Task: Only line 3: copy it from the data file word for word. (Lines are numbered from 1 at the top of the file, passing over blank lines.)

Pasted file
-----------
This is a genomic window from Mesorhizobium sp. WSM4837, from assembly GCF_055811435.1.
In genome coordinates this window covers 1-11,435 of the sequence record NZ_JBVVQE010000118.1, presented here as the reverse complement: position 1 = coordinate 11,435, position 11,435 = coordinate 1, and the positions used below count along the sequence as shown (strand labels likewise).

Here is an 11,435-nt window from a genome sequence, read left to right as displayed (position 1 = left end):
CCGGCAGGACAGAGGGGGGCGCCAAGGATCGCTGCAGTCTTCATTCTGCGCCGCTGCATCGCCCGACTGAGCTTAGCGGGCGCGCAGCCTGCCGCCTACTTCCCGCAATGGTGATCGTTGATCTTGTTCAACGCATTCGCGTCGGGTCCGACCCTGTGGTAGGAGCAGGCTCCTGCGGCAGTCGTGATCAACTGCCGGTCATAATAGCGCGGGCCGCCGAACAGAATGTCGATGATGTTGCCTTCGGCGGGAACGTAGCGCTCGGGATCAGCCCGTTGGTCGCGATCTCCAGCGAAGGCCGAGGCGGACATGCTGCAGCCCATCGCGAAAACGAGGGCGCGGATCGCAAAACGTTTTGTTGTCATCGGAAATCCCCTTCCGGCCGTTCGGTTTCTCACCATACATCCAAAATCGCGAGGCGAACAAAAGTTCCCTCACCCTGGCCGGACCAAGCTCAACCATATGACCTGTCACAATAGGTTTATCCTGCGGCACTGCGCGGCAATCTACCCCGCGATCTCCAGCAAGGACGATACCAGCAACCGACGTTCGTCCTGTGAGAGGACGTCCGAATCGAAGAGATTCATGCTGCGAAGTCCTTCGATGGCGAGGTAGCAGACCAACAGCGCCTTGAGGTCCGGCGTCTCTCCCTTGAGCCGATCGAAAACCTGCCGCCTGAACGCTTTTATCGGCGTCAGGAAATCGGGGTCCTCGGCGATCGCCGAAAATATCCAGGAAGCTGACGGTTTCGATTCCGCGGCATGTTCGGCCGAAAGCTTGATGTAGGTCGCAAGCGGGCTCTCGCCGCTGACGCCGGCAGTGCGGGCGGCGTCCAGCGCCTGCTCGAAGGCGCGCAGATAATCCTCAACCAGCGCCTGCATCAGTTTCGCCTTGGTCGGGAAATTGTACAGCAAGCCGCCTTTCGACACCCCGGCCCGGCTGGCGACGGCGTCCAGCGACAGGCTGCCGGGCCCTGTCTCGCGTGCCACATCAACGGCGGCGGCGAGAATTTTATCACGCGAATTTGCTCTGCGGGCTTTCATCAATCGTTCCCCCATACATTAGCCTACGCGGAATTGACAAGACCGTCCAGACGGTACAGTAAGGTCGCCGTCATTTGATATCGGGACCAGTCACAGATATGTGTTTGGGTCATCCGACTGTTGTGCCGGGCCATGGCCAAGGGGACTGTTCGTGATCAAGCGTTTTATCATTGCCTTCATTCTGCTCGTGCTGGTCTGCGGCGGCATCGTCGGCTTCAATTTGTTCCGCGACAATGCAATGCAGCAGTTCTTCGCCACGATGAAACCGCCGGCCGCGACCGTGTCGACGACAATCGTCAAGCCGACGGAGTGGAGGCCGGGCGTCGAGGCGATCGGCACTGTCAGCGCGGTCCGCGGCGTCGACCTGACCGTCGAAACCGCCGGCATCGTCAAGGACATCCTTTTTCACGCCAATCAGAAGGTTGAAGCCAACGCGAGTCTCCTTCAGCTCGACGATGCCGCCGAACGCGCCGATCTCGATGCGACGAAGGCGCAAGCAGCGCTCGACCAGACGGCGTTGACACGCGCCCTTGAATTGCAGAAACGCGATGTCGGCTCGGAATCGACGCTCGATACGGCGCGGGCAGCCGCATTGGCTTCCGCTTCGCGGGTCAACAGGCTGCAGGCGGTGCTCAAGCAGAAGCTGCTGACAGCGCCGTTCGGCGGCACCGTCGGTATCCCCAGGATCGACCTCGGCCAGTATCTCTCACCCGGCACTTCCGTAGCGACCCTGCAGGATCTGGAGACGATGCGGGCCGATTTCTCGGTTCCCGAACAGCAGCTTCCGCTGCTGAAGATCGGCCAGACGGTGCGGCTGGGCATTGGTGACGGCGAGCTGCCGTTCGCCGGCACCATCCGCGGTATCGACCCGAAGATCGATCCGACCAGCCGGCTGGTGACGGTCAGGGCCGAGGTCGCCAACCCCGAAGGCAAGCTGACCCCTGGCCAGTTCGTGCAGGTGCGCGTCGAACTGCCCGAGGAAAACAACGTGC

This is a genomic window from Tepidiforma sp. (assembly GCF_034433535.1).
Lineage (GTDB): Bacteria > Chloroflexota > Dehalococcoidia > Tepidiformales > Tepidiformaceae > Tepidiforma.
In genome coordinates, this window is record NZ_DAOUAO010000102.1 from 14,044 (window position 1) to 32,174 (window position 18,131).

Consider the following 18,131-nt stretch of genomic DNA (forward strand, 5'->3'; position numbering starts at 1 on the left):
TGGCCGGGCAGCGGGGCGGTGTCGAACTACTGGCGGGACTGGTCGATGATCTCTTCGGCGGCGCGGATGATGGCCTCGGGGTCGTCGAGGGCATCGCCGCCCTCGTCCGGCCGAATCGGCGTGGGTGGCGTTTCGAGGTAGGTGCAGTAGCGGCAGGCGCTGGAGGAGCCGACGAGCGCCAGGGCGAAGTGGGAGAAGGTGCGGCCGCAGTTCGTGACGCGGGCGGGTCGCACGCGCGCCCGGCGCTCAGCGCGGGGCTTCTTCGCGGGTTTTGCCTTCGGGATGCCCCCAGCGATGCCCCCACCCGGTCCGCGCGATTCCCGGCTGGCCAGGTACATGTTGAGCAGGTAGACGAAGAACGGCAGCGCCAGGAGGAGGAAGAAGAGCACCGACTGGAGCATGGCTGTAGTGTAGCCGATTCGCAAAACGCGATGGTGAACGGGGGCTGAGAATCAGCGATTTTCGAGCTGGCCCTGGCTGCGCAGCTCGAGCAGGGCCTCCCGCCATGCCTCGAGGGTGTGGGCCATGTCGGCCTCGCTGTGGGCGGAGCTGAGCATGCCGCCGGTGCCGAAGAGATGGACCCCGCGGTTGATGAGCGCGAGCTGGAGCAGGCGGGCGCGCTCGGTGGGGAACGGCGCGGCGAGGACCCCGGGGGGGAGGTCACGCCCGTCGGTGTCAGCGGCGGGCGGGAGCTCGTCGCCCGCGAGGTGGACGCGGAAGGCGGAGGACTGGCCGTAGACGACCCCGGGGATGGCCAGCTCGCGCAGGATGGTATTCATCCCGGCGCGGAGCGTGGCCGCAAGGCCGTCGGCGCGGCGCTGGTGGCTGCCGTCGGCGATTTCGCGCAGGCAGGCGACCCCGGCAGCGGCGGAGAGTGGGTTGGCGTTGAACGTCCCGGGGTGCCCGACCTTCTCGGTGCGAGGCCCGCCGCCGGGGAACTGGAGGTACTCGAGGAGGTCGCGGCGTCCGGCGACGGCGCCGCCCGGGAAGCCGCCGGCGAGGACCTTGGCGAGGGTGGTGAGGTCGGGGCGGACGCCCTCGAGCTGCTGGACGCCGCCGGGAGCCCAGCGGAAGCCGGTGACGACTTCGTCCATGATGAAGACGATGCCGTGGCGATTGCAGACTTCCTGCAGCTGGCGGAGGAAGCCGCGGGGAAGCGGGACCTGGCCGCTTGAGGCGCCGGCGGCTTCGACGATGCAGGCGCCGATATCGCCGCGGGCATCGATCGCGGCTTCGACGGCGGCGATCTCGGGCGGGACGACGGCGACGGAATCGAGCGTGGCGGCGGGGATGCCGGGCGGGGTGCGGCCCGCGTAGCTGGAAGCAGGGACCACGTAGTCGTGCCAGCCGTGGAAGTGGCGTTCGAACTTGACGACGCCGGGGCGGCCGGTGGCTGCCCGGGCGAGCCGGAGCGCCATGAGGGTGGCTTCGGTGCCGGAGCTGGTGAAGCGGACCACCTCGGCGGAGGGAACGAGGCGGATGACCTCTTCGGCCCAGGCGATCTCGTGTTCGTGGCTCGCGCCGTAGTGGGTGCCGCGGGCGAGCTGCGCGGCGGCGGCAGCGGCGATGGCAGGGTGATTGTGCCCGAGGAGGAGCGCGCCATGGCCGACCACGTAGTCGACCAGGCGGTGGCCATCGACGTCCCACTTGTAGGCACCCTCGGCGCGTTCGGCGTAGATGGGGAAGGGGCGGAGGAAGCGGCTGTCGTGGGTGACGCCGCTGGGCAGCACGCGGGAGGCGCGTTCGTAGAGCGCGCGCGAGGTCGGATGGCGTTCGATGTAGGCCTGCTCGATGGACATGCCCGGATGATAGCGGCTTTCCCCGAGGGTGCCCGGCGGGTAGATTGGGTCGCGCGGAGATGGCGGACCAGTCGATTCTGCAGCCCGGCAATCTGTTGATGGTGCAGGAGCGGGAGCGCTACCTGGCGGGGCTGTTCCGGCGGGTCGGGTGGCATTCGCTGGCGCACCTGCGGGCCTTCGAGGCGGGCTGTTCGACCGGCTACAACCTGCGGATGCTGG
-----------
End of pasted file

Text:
Here is an 11,435-nt window from a genome sequence, read left to right as displayed (position 1 = left end):